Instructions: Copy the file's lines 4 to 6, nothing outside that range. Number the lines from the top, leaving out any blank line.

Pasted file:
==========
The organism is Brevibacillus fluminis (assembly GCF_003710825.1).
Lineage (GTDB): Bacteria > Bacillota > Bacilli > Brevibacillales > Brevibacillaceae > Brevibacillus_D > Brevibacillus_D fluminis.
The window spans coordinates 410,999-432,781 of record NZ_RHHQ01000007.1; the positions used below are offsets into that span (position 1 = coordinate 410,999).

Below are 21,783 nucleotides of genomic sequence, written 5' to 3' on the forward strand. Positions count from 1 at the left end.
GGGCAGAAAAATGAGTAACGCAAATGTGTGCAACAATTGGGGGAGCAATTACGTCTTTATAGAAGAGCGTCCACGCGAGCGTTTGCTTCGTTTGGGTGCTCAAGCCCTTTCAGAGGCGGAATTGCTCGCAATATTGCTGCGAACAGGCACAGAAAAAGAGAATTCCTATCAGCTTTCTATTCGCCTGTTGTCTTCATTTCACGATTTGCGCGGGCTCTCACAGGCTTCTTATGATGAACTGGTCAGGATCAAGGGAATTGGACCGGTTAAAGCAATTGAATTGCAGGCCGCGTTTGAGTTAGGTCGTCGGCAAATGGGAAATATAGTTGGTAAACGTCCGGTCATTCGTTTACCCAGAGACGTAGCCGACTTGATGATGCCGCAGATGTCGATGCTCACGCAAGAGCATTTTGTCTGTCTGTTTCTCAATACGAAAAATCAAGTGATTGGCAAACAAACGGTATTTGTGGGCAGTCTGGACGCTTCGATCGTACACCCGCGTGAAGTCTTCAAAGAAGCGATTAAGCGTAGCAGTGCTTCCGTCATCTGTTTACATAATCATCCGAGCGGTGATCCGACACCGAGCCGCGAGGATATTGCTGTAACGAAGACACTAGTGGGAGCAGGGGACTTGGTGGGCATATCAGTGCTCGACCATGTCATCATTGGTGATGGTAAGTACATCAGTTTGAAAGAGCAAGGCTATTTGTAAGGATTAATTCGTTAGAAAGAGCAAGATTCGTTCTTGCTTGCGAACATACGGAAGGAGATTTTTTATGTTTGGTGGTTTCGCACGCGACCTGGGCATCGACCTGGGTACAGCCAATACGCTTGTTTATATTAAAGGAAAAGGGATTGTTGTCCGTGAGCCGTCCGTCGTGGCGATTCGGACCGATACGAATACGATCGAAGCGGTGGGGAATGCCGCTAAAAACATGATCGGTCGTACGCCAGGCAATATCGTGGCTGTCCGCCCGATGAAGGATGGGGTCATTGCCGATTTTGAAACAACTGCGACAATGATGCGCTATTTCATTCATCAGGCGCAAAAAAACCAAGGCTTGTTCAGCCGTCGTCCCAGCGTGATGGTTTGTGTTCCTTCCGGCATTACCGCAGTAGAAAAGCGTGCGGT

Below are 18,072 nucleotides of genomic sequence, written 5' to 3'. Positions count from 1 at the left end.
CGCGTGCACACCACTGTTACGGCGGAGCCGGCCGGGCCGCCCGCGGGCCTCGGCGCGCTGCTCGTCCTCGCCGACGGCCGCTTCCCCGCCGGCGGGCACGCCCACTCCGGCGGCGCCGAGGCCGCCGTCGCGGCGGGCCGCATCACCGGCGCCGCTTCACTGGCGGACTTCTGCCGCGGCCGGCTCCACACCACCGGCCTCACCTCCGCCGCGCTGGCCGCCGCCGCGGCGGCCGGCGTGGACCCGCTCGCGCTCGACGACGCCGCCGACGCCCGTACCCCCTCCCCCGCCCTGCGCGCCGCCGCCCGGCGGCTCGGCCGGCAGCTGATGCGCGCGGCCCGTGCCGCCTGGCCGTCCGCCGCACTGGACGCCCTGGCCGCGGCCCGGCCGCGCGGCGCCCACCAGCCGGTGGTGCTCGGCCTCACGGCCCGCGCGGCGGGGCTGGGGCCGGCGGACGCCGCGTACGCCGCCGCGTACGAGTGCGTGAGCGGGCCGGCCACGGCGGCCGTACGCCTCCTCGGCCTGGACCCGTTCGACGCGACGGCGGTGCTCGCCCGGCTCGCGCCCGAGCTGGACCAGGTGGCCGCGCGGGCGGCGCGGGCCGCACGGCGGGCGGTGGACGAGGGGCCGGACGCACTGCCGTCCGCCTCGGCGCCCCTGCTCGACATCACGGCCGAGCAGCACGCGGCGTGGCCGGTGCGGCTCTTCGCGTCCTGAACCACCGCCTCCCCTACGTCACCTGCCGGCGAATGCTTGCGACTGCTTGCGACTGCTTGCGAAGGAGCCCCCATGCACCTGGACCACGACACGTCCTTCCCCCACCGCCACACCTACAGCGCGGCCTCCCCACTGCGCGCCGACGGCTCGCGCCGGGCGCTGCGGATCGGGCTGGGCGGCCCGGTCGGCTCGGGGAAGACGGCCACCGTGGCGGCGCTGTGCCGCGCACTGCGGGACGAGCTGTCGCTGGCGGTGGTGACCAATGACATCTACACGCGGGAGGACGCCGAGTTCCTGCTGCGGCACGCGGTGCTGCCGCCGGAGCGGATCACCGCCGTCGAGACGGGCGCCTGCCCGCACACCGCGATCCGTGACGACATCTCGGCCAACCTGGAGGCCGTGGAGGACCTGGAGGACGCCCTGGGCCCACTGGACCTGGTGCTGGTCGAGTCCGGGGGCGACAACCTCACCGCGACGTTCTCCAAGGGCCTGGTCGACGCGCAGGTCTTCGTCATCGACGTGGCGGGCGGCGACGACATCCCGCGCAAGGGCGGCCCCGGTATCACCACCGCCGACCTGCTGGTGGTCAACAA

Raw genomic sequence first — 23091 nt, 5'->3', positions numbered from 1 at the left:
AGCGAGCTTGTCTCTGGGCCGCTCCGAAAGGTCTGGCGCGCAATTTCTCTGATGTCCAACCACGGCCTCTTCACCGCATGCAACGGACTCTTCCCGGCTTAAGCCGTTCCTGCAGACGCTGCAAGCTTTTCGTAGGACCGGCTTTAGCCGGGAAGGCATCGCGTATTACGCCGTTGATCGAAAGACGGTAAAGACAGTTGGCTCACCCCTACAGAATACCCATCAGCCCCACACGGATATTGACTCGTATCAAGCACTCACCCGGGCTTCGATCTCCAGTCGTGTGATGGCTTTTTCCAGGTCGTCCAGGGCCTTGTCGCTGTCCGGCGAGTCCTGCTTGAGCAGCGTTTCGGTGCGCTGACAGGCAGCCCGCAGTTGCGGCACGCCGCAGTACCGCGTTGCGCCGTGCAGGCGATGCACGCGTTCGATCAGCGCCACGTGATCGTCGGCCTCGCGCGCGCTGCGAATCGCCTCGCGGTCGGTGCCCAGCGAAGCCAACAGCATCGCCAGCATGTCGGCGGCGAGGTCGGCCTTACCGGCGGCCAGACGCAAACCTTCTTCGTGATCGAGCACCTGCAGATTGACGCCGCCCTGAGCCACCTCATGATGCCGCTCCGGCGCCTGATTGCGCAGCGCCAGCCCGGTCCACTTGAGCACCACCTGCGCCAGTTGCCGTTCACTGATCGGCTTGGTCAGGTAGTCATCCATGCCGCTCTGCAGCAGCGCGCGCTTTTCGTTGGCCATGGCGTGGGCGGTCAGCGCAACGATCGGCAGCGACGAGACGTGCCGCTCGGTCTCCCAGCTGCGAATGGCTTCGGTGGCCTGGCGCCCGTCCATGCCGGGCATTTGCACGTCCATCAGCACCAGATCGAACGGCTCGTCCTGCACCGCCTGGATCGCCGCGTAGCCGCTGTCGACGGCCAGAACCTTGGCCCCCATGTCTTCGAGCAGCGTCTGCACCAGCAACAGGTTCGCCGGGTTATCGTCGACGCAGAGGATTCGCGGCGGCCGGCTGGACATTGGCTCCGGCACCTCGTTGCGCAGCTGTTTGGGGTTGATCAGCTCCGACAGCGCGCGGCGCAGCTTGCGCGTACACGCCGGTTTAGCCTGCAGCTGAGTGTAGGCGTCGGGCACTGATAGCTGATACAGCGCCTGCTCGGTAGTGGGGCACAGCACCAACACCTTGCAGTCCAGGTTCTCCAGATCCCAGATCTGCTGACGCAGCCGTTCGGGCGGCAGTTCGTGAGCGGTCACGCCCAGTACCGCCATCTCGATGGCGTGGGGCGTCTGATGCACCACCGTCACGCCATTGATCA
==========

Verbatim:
Below are 21,783 nucleotides of genomic sequence, written 5' to 3' on the forward strand. Positions count from 1 at the left end.
GGGCAGAAAAATGAGTAACGCAAATGTGTGCAACAATTGGGGGAGCAATTACGTCTTTATAGAAGAGCGTCCACGCGAGCGTTTGCTTCGTTTGGGTGCTCAAGCCCTTTCAGAGGCGGAATTGCTCGCAATATTGCTGCGAACAGGCACAGAAAAAGAGAATTCCTATCAGCTTTCTATTCGCCTGTTGTCTTCATTTCACGATTTGCGCGGGCTCTCACAGGCTTCTTATGATGAACTGGTCAGGATCAAGGGAATTGGACCGGTTAAAGCAATTGAATTGCAGGCCGCGTTTGAGTTAGGTCGTCGGCAAATGGGAAATATAGTTGGTAAACGTCCGGTCATTCGTTTACCCAGAGACGTAGCCGACTTGATGATGCCGCAGATGTCGATGCTCACGCAAGAGCATTTTGTCTGTCTGTTTCTCAATACGAAAAATCAAGTGATTGGCAAACAAACGGTATTTGTGGGCAGTCTGGACGCTTCGATCGTACACCCGCGTGAAGTCTTCAAAGAAGCGATTAAGCGTAGCAGTGCTTCCGTCATCTGTTTACATAATCATCCGAGCGGTGATCCGACACCGAGCCGCGAGGATATTGCTGTAACGAAGACACTAGTGGGAGCAGGGGACTTGGTGGGCATATCAGTGCTCGACCATGTCATCATTGGTGATGGTAAGTACATCAGTTTGAAAGAGCAAGGCTATTTGTAAGGATTAATTCGTTAGAAAGAGCAAGATTCGTTCTTGCTTGCGAACATACGGAAGGAGATTTTTTATGTTTGGTGGTTTCGCACGCGACCTGGGCATCGACCTGGGTACAGCCAATACGCTTGTTTATATTAAAGGAAAAGGGATTGTTGTCCGTGAGCCGTCCGTCGTGGCGATTCGGACCGATACGAATACGATCGAAGCGGTGGGGAATGCCGCTAAAAACATGATCGGTCGTACGCCAGGCAATATCGTGGCTGTCCGCCCGATGAAGGATGGGGTCATTGCCGATTTTGAAACAACTGCGACAATGATGCGCTATTTCATTCATCAGGCGCAAAAAAACCAAGGCTTGTTCAGCCGTCGTCCCAGCGTGATGGTTTGTGTTCCTTCCGGCATTACCGCAGTAGAAAAGCGTGCGGT

Below are 18,072 nucleotides of genomic sequence, written 5' to 3'. Positions count from 1 at the left end.